An investigation by WMAR-2 News has found that the Maryland Department of Health and Human Services has quietly halted implementation of key portions of a landmark privacy law protecting ancestral information online.
The law, enacted last year, was seen as a model for other states looking to set standards for when law enforcement can access DNA uploaded by Americans researching their heritage.
“States that don’t have laws like ours are kind of a wild west,” said Natalie Ram, a law professor at the University of Maryland.
State law set some of the first frontiers in the nation for forensic genetic genealogy, a technique sometimes used to help solve the toughest murder and rape cases.
Authorities collect DNA from a crime scene, and when they can’t find a match for known criminals in law enforcement databases, they compare the sample to profiles of millions of Americans whose DNA was obtained from online genealogy research.
“Like trying to find my long-lost relatives, would we use the exact same publicly available tools to find out whose DNA this is?” said Ray Wickenheiser, director of the New York State Police’s Crime Lab System.
Forensic genetic genealogy has become a more popular practice after 2018 when it helped capture Joseph DeAngelo, the infamous “Golden State Killer.”
But unlike a police search of a home or car, there were virtually no standards for when and how law enforcement could access genetic genealogy data online.
Maryland law established some of the nation’s first guard rails for the investigative tool.
“It’s comprehensive,” Ram said. “It governs the initiation of forensic genetic genealogy, how it is carried out.”
WMAR 2 News’ investigation found that almost a year after the law came into force in October 2021, important parts of it have yet to be rolled out.
The Maryland Department of Health has yet to publish best practices and minimum qualifications for individuals using forensic genetic genealogy.
In a mandatory annual report, a branch of the governor’s office has failed to disclose how often law enforcement accesses ancestry data and the number of complaints.
The health department has also suspended a task force working on the new regulations without even giving any members of that task force, including Wickenheiser, an explanation.
The Maryland Department of Health did not respond to WMAR 2 News’ detailed questions about the lack of progress.
But emails obtained by government requests for open records show a decision had been made by March to halt implementation of large parts of the law.
dr Tricia Nay, director of the Department of Health’s Office of Health Care Quality, wrote in a March 16 email, “Unfortunately, the OHCQ has not received staff or funding for this bill, so we are unable to implement it at this time.”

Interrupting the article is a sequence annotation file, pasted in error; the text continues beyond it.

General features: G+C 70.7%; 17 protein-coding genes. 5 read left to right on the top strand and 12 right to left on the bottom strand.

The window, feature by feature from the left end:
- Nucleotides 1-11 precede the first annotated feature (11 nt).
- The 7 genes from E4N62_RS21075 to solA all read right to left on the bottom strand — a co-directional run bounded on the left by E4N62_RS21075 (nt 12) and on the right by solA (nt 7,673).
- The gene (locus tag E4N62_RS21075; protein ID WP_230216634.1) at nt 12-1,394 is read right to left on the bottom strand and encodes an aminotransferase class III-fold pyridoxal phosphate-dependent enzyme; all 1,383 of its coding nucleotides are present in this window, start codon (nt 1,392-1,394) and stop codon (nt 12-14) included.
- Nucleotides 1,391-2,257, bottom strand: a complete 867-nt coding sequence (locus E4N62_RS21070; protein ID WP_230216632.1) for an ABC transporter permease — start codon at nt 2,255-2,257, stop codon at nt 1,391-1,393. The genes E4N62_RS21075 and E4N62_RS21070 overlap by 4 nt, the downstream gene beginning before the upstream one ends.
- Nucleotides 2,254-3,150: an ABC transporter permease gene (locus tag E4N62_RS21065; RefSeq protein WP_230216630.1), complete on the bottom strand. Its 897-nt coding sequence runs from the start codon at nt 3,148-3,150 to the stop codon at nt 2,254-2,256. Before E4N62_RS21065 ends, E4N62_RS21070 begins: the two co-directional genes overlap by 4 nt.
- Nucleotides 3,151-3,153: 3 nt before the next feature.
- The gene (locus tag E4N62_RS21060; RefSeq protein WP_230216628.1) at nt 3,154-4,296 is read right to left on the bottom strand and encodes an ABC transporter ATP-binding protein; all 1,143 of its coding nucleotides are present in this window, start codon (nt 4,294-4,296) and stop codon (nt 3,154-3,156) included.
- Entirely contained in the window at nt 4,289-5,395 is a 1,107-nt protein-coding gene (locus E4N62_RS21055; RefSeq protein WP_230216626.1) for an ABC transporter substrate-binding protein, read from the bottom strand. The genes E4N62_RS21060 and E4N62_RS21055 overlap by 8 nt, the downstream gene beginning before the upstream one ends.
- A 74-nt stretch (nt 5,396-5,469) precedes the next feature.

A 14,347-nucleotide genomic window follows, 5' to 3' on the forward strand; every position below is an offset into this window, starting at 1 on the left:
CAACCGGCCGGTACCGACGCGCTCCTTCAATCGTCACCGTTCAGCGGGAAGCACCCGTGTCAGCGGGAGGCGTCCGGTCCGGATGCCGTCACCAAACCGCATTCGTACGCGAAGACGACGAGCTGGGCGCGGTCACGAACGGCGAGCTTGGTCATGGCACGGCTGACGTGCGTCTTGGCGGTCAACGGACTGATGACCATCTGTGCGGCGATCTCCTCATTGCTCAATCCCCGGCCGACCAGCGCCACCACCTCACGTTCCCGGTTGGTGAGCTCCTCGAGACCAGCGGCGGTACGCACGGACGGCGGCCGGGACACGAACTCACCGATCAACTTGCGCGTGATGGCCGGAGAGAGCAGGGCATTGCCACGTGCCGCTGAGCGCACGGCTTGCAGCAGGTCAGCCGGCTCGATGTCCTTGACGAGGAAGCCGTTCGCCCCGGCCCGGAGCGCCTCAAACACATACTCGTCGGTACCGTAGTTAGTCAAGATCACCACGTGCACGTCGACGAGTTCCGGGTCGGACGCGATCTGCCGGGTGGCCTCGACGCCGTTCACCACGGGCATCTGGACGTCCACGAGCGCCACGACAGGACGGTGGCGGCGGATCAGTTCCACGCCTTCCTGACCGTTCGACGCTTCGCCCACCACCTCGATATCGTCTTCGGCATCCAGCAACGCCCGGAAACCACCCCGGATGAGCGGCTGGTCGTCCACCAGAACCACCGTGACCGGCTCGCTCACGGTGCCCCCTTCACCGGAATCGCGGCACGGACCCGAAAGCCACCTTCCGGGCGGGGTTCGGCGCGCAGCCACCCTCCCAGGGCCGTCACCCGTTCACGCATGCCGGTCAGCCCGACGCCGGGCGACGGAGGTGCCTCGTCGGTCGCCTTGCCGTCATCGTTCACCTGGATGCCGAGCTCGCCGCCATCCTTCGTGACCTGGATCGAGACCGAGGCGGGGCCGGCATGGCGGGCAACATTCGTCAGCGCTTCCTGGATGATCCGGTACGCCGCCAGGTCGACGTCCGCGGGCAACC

A spokesman for the Department of Health confirmed that there are no funds to support the law this fiscal year, which runs through June 2023.
That was news for Ram, who was working with lawmakers to get the landmark law on the books.
“That worries me,” Ram said. “I want this law to be implemented and I hope there are resources available to do that.”
The law faced other challenges, including concern and opposition from a key Health Department head.
In an email dated June 13, 2021, Paul Celli, Public Health Administrator for Clinical and Forensic Laboratories, wrote: “I’m just not sure how to start with all of this. The bill mandated OHCQ to do all of this without consultation…I don’t even agree with most of what it says…”
Emails show that by this summer, communications appeared to have broken down between the Maryland Department of Health and Human Services and the Maryland State Police, another agency also required to help introduce the law.
“I still don’t know what MDH intends to do with the regulations. They have gone silent and I have tried every avenue at my disposal to try to find a solution to no avail,” said Dan Katz, the Maryland State Police lab chief, in a July 13 email.
Katz declined a request to be interviewed for this story.
Maryland Department of Health and Human Services spokesman Chase Cook sent a statement responding to the WMAR 2 News findings: “The Maryland Department of Health and Human Services has been actively working internally and with our partner state agencies to implement this law of which we are aware that it has not been implemented anywhere else in the United States. We will provide further updates as they become available.”
For now, Ancestry sites set their own privacy rules.
The Terms of Service for ancestry.com and 23andme.com state that they will not voluntarily provide data to law enforcement agencies.
There are looser restrictions on GEDmatch.com, a free online ancestry database used to find the Golden State Killer
The site has 1.8 million profiles.
Users must opt out if they do not wish to share data with the police.
“It’s critical to me that Maryland continues like this,” Wickenheiser said. “The sooner we can have these discussions and get these laws in place, the better. We want to prevent and solve crime, and we also want to make sure that we respect people’s rights.”
A major test of how things are going in Maryland is just weeks away.
The law requires the health department to establish licensing requirements for labs that use forensic genetic genealogy by October 1.